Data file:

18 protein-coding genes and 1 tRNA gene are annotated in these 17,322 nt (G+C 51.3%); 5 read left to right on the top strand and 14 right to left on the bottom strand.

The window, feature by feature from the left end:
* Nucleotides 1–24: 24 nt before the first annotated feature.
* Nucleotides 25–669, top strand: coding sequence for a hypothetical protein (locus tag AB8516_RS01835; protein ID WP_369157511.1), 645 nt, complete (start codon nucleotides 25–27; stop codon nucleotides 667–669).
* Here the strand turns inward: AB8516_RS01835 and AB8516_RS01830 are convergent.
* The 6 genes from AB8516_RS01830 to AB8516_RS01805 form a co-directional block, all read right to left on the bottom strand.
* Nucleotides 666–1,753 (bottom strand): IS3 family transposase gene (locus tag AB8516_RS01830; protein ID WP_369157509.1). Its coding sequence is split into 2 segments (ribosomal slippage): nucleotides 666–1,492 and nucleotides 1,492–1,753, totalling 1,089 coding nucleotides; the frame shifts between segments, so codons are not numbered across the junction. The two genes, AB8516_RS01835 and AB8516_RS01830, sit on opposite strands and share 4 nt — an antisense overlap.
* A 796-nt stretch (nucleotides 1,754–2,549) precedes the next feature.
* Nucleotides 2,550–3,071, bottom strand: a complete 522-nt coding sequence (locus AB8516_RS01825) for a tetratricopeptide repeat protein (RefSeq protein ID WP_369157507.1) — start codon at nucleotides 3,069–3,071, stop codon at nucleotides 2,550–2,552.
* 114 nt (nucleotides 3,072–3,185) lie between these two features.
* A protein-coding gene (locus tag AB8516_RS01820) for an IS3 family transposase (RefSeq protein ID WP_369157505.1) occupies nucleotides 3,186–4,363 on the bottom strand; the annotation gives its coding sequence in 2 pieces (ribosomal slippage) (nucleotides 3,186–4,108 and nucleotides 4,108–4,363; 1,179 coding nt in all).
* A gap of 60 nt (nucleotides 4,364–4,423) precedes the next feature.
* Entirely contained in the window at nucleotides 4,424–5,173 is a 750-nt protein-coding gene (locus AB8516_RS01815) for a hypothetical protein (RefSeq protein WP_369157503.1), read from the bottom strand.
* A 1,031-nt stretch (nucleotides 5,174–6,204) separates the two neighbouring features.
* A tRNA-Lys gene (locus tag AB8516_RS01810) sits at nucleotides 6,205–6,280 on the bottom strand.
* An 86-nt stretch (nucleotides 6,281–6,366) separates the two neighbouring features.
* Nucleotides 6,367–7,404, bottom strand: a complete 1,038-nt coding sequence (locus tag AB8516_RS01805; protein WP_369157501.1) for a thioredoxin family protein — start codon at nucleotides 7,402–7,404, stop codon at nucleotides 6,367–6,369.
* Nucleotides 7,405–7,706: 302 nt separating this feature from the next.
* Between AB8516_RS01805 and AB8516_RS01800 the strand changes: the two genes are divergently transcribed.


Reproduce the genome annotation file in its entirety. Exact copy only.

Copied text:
18 protein-coding genes and 1 tRNA gene are annotated in these 17,322 nt (G+C 51.3%); 5 read left to right on the top strand and 14 right to left on the bottom strand.

The window, feature by feature from the left end:
* Nucleotides 1–24: 24 nt before the first annotated feature.
* Nucleotides 25–669, top strand: coding sequence for a hypothetical protein (locus tag AB8516_RS01835; protein ID WP_369157511.1), 645 nt, complete (start codon nucleotides 25–27; stop codon nucleotides 667–669).
* Here the strand turns inward: AB8516_RS01835 and AB8516_RS01830 are convergent.
* The 6 genes from AB8516_RS01830 to AB8516_RS01805 form a co-directional block, all read right to left on the bottom strand.
* Nucleotides 666–1,753 (bottom strand): IS3 family transposase gene (locus tag AB8516_RS01830; protein ID WP_369157509.1). Its coding sequence is split into 2 segments (ribosomal slippage): nucleotides 666–1,492 and nucleotides 1,492–1,753, totalling 1,089 coding nucleotides; the frame shifts between segments, so codons are not numbered across the junction. The two genes, AB8516_RS01835 and AB8516_RS01830, sit on opposite strands and share 4 nt — an antisense overlap.
* A 796-nt stretch (nucleotides 1,754–2,549) precedes the next feature.
* Nucleotides 2,550–3,071, bottom strand: a complete 522-nt coding sequence (locus AB8516_RS01825) for a tetratricopeptide repeat protein (RefSeq protein ID WP_369157507.1) — start codon at nucleotides 3,069–3,071, stop codon at nucleotides 2,550–2,552.
* 114 nt (nucleotides 3,072–3,185) lie between these two features.
* A protein-coding gene (locus tag AB8516_RS01820) for an IS3 family transposase (RefSeq protein ID WP_369157505.1) occupies nucleotides 3,186–4,363 on the bottom strand; the annotation gives its coding sequence in 2 pieces (ribosomal slippage) (nucleotides 3,186–4,108 and nucleotides 4,108–4,363; 1,179 coding nt in all).
* A gap of 60 nt (nucleotides 4,364–4,423) precedes the next feature.
* Entirely contained in the window at nucleotides 4,424–5,173 is a 750-nt protein-coding gene (locus AB8516_RS01815) for a hypothetical protein (RefSeq protein WP_369157503.1), read from the bottom strand.
* A 1,031-nt stretch (nucleotides 5,174–6,204) separates the two neighbouring features.
* A tRNA-Lys gene (locus tag AB8516_RS01810) sits at nucleotides 6,205–6,280 on the bottom strand.
* An 86-nt stretch (nucleotides 6,281–6,366) separates the two neighbouring features.
* Nucleotides 6,367–7,404, bottom strand: a complete 1,038-nt coding sequence (locus tag AB8516_RS01805; protein WP_369157501.1) for a thioredoxin family protein — start codon at nucleotides 7,402–7,404, stop codon at nucleotides 6,367–6,369.
* Nucleotides 7,405–7,706: 302 nt separating this feature from the next.
* Between AB8516_RS01805 and AB8516_RS01800 the strand changes: the two genes are divergently transcribed.